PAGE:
It’s that time of year again where the hope and promise of a new year encourage us to commit to all sorts of changes to improve our health. This year though, in addition to making some positive changes for yourself, why not also make it a point to consider your child’s health too?
A good place to start is by addressing their relationship with food. Eating habits are formed at a young age and they can significantly impact health later in life. It’s important to ensure that the habits your child forms with food are good ones so they grow up to become healthy eaters.
Here are a few resolutions you can make this year to improve your child’s relationship with food.
Stop using food as a reward
“Wow, you did really well on your test today. Let’s go out for ice cream”. Most parents have said things like this at one time or another, but in order for your children to develop a healthy relationship with food, you should minimize the use of food as a reward. Not only do food rewards encourage the overconsumption of junk food (because let’s face it, that’s what most food rewards are), but they also teach kids to eat as a reward to themselves even when they’re not hungry. Food rewards also tend to undermine the nutrition education being taught to them at home and school. This doesn’t mean you should never allow your child the occasional treat, but a good game of football or a great report card shouldn’t be used to justify a stop at their favorite fast food restaurant.
In today’s fast-paced society, cooking has become somewhat of a lost art. Yet there’s no better way to develop positive connections between your child and the food they eat, by having them learn to prepare their own meals. This may mean you need to re-familiarize yourself with the kitchen too, but don’t be afraid to dust off some of those old recipes and get the kids involved. Depending on their age, they will be able to take on varying levels of responsibility in the kitchen. Younger children can help you by washing vegetables and measuring ingredients, while older kids may be able to prepare part of the evening’s meal before you get home from work. It may mean that meals will take a little longer to prepare, but the skills they develop along the way will last a lifetime.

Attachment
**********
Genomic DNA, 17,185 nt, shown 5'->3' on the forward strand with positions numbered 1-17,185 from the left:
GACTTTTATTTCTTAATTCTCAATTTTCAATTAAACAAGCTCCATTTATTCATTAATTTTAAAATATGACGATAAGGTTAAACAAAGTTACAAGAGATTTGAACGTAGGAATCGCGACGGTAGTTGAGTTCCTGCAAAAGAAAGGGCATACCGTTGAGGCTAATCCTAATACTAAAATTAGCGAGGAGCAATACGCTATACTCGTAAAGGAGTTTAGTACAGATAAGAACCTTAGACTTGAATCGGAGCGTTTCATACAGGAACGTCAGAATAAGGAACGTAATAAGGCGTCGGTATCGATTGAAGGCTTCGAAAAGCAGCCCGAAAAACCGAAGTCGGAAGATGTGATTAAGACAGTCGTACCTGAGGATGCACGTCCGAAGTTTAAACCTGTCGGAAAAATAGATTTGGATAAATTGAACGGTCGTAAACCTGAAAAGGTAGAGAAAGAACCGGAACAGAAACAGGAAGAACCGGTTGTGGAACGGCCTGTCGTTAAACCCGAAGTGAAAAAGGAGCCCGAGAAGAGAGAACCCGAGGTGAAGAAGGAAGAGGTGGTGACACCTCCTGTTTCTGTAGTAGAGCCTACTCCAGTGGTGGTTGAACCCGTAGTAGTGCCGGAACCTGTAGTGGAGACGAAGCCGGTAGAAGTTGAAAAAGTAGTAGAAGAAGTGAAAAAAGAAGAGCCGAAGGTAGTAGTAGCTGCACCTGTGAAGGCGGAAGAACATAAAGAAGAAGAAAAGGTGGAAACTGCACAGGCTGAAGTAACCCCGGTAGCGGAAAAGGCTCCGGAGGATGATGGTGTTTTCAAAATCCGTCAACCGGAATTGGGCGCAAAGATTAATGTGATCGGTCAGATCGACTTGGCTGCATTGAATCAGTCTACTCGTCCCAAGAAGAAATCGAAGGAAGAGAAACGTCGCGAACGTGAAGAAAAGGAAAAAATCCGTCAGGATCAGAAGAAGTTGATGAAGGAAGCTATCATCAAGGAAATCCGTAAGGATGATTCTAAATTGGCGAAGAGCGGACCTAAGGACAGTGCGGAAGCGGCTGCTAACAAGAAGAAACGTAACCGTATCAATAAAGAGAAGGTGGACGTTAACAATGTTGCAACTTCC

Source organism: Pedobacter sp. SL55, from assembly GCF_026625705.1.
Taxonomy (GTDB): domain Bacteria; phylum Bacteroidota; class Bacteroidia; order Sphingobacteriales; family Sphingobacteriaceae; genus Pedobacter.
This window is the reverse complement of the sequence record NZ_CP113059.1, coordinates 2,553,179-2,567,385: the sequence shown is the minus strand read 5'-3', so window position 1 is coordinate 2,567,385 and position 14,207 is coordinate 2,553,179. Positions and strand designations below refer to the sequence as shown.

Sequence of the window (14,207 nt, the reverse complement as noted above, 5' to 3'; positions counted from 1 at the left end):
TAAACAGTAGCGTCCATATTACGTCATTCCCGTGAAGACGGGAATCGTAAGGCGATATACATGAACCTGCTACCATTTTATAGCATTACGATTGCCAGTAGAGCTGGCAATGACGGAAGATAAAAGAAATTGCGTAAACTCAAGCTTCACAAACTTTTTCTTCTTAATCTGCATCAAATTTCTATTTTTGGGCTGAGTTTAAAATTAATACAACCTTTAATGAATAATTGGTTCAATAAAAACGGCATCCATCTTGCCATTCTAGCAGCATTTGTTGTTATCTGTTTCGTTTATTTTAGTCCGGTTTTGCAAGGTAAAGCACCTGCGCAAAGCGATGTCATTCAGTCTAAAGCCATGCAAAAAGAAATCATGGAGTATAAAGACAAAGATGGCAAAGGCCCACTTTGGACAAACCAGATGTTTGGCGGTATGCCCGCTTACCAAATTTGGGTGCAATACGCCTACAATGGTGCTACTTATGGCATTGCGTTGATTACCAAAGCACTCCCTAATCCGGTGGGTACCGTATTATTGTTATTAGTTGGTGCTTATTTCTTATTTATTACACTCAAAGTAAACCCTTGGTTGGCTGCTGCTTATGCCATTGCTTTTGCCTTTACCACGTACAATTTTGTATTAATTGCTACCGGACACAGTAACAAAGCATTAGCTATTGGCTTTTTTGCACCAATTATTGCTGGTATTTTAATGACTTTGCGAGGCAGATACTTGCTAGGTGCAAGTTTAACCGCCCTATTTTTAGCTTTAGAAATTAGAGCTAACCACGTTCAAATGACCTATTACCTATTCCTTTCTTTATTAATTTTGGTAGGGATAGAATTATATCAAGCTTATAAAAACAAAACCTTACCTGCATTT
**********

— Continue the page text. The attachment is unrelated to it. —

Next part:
Don’t make them clean their plate
I know when my brother and I were kids, we weren’t allowed to leave the table until we had finished eating everything on our plates. I’m sure this house rule came from my parents’ desire not to waste food. While this is understandable, it’s not a good idea to force a child to finish their plate when they’re not hungry. If you encourage kids to rely on environmental indicators, like the time of day or how much food is on their plates, rather than their own internal cues they’ll lose the ability to know whether they’re hungry or full. Instead, start by serving them smaller portions and allow them to eat more if they wish. Children, particularly those that are younger, can have wildly different appetites from day to day. Some days they will eat a lot, others they will have a little appetite at all. This is completely normal. Allow them to listen to their hunger cues. If they’re hungry, they will eat.
Kids today are involved in more and more activities. As a result family dinners are often pushed aside in favor of grabbing something on the go. This is a shame because not only do meals made at home tend to be healthier but eating around a table is an opportunity to teach your children important lessons about portion sizes and the pace of eating. In fact, recent research has shown that sharing three or more family mealtimes per week reduces the chances of your child being overweight, consuming unhealthy foods or engaging in disordered eating.
Toss the scale
Very little good can come from regularly weighing your child, particularly when it comes to their eating behavior. The problem with weighing your child is that weight alone is actually a pretty poor indicator of health. It doesn’t tell you if your kids are eating a nutritious diet or how active they are. Unfortunately, what weighing your child can do is promote a concept of self-worth that is determined by a number on the scale. If their weight isn’t what they consider to be desirable, body image issues can arise, which in turn can lead to disordered eating. If you do have concerns about your child’s weight, by all means, bring them to the attention of your pediatrician and they will help you address them in a constructive manner.
Many children have a poor understanding of where the food they eat comes from. As more children grow up in an urban environment, it’s increasingly rare for them to have ever even stepped foot on a farm to see how the food they eat every day is actually produced. An easy solution to this – start your own garden! I realize that green space in Cairo is at a premium, however, if you have access to land make use of it. Even if you live in an apartment, it’s easy to plant some vegetables and herbs in pots on your balcony.
Get the kids involved from the beginning. Have them choose some vegetables they’d like to eat and help them plant the seeds. Make them responsible for watering the plants and ask them to help harvest when they are ready. The smile on your child’s face when they’ve picked their first ripe tomato off the vine will be priceless. Starting a garden won’t mean you’ll never have to buy produce at the market, but it will help to strengthen your child’s connection to food, which makes it worth the effort.
Given today’s food environment, it can be a challenge to get your child to develop a healthy relationship with food, but following these resolutions can go a long way towards avoiding issues that can have a huge impact on their long-term health. Happy New Year!